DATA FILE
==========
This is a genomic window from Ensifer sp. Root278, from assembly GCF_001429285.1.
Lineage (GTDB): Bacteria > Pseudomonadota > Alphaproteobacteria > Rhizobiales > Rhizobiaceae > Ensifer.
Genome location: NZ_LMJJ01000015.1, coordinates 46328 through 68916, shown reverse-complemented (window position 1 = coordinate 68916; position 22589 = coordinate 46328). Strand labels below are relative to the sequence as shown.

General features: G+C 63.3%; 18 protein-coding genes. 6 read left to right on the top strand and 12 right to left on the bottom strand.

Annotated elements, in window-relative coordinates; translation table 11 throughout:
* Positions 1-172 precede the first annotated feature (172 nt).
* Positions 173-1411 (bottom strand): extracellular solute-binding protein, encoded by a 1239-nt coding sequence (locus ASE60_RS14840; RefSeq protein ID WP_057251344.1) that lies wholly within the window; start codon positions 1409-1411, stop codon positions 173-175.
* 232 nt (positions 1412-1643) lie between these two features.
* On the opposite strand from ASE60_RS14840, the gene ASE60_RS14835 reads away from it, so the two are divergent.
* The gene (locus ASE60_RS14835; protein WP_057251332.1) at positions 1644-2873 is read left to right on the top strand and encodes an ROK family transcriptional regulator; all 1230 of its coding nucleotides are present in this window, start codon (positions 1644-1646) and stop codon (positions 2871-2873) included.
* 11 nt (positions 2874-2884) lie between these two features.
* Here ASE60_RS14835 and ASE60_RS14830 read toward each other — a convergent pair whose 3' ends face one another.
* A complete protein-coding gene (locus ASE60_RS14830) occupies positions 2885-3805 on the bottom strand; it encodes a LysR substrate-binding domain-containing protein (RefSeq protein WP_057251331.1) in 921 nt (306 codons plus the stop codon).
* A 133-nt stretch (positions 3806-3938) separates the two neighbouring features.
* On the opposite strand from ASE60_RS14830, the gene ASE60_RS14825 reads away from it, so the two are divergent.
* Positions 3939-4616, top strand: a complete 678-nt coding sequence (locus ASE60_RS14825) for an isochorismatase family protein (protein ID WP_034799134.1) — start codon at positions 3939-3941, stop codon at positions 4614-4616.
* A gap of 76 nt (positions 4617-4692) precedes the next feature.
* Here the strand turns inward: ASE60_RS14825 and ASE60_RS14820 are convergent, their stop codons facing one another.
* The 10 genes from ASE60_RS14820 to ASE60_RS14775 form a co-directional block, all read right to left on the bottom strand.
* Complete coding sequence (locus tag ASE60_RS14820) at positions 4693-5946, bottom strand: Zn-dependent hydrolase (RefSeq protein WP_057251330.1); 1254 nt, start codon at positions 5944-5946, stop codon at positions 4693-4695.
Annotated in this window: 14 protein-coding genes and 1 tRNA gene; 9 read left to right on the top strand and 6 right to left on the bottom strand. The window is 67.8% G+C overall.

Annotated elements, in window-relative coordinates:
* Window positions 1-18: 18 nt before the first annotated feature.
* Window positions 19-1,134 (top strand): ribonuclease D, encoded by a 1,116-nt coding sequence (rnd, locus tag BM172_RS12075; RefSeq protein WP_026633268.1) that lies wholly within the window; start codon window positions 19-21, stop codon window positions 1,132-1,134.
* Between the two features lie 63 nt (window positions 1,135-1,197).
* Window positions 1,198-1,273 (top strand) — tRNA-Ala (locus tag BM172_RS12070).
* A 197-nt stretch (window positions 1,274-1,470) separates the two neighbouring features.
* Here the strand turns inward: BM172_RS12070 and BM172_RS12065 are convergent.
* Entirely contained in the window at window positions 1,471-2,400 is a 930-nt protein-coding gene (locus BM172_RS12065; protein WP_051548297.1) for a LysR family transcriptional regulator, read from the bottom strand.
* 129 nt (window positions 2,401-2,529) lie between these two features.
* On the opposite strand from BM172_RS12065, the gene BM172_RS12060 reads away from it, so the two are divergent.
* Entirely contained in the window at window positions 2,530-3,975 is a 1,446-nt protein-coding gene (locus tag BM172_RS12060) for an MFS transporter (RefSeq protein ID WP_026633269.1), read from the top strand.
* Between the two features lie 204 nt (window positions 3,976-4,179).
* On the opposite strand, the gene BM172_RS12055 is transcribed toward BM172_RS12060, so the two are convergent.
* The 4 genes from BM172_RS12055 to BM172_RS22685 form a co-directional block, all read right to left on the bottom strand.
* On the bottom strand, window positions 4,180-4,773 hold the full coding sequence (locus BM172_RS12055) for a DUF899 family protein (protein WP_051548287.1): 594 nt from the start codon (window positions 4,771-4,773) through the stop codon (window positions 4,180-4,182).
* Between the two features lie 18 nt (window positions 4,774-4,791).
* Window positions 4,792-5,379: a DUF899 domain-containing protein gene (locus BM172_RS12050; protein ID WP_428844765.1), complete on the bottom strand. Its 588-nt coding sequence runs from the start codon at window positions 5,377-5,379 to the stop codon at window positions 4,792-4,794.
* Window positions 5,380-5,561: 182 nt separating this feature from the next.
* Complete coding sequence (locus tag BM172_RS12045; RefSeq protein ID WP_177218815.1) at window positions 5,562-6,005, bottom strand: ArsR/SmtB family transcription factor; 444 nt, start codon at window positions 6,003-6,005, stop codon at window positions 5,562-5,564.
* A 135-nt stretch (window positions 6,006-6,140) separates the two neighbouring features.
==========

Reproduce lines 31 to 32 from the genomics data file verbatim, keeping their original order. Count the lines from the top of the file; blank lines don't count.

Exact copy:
* On the opposite strand from BM172_RS12065, the gene BM172_RS12060 reads away from it, so the two are divergent.
* Entirely contained in the window at window positions 2,530-3,975 is a 1,446-nt protein-coding gene (locus tag BM172_RS12060) for an MFS transporter (RefSeq protein ID WP_026633269.1), read from the top strand.